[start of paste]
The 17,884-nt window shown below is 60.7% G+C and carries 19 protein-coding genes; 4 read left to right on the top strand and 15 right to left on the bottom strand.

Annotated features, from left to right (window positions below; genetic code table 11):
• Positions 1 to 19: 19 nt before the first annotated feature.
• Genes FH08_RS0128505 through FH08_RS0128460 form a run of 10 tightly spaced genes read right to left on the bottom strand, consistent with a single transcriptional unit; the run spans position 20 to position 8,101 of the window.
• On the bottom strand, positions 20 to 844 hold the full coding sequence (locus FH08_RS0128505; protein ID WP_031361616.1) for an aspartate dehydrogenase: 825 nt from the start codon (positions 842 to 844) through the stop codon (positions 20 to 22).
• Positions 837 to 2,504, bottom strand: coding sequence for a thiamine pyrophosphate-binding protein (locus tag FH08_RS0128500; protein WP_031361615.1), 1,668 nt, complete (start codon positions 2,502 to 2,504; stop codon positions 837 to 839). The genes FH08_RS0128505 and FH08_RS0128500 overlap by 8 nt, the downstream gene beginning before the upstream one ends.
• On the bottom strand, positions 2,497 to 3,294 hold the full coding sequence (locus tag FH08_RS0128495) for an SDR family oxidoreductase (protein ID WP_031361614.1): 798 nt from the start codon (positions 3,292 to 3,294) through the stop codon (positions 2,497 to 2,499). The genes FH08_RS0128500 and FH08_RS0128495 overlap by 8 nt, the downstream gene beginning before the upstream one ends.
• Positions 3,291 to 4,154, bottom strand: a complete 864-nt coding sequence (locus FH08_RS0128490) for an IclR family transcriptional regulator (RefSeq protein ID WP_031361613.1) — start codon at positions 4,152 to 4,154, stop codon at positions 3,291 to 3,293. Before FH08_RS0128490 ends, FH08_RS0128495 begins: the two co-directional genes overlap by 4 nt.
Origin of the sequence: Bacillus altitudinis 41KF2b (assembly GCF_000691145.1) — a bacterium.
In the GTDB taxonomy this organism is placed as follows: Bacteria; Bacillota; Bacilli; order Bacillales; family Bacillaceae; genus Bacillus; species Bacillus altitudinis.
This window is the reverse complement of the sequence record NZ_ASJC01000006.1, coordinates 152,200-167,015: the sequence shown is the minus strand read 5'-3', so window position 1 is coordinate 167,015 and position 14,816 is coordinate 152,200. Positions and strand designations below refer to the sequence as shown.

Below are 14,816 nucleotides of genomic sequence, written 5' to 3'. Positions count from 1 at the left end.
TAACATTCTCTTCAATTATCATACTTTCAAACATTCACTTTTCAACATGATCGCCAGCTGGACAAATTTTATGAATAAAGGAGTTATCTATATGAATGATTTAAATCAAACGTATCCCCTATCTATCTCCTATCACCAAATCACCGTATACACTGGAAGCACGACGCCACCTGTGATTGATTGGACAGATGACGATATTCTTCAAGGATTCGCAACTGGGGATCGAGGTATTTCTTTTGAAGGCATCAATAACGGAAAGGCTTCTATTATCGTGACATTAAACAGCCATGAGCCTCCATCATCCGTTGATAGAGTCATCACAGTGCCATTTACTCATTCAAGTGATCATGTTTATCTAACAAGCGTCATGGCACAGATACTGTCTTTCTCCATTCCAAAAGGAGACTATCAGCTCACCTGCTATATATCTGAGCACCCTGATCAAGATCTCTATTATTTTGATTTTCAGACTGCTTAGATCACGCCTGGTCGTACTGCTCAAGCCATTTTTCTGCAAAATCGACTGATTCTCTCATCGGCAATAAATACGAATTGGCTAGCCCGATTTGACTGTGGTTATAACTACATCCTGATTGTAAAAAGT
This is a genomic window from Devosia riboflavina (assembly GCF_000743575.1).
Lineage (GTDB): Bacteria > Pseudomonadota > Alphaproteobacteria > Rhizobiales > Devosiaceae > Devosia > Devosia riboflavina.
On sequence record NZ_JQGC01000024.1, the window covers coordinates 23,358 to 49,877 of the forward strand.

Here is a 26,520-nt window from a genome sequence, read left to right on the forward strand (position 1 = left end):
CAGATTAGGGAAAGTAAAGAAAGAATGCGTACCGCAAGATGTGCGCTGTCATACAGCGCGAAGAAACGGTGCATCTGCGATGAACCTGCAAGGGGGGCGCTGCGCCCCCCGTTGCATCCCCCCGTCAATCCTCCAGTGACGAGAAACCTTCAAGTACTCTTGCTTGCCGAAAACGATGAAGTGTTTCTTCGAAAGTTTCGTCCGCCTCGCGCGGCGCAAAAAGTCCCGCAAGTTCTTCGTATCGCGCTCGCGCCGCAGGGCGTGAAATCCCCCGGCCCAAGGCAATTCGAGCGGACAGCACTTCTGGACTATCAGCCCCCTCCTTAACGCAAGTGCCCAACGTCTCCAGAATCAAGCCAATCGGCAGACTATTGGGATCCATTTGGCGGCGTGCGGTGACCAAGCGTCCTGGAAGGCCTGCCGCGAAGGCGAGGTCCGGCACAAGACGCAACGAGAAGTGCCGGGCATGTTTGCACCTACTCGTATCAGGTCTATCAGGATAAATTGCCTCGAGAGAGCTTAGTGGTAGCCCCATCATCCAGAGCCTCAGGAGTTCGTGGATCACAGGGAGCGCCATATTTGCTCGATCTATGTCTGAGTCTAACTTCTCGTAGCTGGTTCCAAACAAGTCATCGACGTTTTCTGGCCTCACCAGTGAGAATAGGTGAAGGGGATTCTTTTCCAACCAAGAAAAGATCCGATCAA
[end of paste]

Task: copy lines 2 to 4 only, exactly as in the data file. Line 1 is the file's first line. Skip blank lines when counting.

Annotated features, from left to right (window positions below; genetic code table 11):
• Positions 1 to 19: 19 nt before the first annotated feature.
• Genes FH08_RS0128505 through FH08_RS0128460 form a run of 10 tightly spaced genes read right to left on the bottom strand, consistent with a single transcriptional unit; the run spans position 20 to position 8,101 of the window.